More Kentucky students attend Indiana colleges and universities where they can get in-state tuition than the other way around.
Kentucky and Indiana officials have announced that they’re extending the agreement that allows students to pay in-state tuition at certain colleges and universities across the Ohio River. The extension was approved by the two states’ higher education agencies as its expiration date approached this summer.
Five Indiana schools and seven Kentucky schools allow the other state’s students to receive in-state tuition. This allows students living closer to an out-of-state college the option to attend that school.
Jason Bearce, associate commissioner at Indiana Commission for Higher Education, says both states monitor where students are going to school to ensure a balance within the reciprocity agreement.
In the past four years, more Kentucky students have taken advantage of the program.
Student enrollment in both states under the agreement has increased since 2008, when 2,565 Kentucky students and 2,319 Indiana students attended schools in the neighboring state, according to ICHE.
In fall 2011, those numbers were 3,224 and 2,236, respectively.
Data from Kentucky’s Council on Postsecondary Education shows that more Kentuckians attend participating Hoosier schools, but the CPE’s William Payne says the numbers aren’t significant enough to raise concern.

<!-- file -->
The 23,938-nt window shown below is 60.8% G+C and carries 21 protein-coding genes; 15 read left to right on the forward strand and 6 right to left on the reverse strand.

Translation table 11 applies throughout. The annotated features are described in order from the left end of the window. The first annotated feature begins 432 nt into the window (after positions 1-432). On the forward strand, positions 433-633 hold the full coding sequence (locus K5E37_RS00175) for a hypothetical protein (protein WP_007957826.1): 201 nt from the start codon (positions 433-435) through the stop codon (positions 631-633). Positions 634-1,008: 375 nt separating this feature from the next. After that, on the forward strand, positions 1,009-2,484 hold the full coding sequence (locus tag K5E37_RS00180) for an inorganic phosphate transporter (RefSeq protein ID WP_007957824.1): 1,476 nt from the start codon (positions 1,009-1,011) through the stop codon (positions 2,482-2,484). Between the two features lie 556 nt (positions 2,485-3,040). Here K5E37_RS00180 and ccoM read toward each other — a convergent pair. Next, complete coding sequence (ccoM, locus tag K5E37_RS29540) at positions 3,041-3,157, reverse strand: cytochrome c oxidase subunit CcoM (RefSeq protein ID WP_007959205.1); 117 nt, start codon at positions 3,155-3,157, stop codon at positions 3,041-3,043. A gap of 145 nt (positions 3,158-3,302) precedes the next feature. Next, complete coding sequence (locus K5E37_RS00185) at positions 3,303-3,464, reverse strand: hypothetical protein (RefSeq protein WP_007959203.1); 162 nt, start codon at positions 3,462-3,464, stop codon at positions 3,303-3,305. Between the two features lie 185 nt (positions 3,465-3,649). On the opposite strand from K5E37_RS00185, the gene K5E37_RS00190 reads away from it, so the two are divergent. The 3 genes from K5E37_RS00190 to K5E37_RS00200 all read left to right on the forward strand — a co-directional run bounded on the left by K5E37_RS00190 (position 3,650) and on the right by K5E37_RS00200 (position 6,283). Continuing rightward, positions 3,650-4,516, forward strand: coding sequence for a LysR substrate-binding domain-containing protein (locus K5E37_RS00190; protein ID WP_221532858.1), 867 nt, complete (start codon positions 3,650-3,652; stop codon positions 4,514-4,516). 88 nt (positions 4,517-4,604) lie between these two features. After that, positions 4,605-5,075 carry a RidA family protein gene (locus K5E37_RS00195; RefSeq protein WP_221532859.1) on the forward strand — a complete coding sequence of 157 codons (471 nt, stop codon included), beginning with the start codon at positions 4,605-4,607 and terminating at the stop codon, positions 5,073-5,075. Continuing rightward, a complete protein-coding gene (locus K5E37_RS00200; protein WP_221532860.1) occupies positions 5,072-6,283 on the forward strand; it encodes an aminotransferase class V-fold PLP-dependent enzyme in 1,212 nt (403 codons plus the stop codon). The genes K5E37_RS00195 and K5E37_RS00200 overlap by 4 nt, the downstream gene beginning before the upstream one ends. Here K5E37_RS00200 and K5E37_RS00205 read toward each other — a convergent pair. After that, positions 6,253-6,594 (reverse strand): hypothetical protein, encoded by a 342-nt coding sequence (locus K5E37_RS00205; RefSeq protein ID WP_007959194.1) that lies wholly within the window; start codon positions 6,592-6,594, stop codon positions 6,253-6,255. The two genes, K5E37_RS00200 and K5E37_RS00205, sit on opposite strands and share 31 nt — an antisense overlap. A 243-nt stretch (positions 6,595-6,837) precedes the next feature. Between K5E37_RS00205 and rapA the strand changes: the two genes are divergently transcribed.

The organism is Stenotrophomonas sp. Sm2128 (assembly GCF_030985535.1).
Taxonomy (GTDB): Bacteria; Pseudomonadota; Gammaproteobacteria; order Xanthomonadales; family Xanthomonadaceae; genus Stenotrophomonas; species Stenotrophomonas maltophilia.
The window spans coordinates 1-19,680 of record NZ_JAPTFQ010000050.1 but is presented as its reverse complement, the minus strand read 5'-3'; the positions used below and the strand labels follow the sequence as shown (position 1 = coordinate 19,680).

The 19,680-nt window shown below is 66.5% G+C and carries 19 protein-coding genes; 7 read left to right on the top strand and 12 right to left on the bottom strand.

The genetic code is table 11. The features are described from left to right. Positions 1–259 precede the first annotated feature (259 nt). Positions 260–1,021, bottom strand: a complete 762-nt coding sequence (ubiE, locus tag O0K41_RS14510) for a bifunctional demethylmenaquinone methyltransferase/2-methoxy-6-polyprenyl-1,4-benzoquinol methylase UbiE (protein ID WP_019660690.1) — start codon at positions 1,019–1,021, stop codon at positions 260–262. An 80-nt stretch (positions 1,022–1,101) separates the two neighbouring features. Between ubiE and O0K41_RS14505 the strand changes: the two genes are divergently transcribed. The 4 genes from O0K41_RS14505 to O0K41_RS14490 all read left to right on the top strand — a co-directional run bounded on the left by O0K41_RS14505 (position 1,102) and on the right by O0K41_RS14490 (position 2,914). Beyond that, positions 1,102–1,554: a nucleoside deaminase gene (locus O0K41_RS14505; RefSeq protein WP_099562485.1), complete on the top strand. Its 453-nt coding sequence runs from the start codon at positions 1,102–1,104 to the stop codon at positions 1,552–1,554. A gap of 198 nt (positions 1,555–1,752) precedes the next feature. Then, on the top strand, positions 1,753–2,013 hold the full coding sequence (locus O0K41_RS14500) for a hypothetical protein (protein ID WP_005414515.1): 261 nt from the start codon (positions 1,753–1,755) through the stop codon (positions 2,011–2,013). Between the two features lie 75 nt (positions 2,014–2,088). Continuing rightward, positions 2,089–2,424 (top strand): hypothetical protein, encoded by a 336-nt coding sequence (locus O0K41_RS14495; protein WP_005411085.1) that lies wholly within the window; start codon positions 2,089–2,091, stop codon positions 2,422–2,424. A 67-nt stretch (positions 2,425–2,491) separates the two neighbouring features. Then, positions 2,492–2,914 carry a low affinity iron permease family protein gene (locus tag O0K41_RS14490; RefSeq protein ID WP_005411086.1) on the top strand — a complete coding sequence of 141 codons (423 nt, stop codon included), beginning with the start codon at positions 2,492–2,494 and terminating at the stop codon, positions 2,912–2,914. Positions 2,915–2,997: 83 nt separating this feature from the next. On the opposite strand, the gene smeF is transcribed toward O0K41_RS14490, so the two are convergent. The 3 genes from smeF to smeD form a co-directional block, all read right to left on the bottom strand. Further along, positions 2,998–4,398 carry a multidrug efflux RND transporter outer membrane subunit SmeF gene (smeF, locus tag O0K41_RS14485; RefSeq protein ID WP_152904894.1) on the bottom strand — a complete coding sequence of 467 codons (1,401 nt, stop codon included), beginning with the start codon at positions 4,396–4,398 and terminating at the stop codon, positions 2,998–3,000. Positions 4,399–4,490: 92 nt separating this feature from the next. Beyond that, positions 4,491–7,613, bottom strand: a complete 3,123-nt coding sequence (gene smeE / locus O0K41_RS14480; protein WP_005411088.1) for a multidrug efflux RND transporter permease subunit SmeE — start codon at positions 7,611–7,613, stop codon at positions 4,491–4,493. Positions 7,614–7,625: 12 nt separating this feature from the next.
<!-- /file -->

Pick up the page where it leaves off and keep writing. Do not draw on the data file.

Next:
“We haven’t seen huge shifts in year to year in terms of the students either going from Kentucky to other states or vice versa. So it’s been relatively stable, but it’s just something we want to keep track of,” he says.
Payne says there were some changes made to the new agreement that should help close the disparity.
“We’re implementing a process now where we’re going to be monitoring that on an annual basis and I think we’ve reached agreement with all of the states that we have reciprocity agreements with that that’s what we’ll be doing in the future,” he says.
Kentucky has reciprocity agreements with four other states, including Ohio, West Virginia, Tennessee and Illinois.
Indiana University Southeast Chancellor Sandra R. Patterson-Randles says the agreements are important in states like Indiana and Kentucky, which have lower than average educational attainment.
“It’s [the agreement] a major, major contributor to educational attainment for this region and also for economic development,” she says.
According to IUS fall 2012 data, there were 2,027 Kentucky students who took advantage of the reciprocity agreement, Patterson-Randles says. Overall about 30 percent of the IUS student body comes from Kentucky, she says.
IUS may be a competitor of the University of Louisville in some ways, she says, but IUS offers a different culture more suitable for some students, she says.
“It depends on what the student wants. Many first generation college students feel more comfortable on a smaller campus.”
Individual schools choose whether to participate in the reciprocity agreement.
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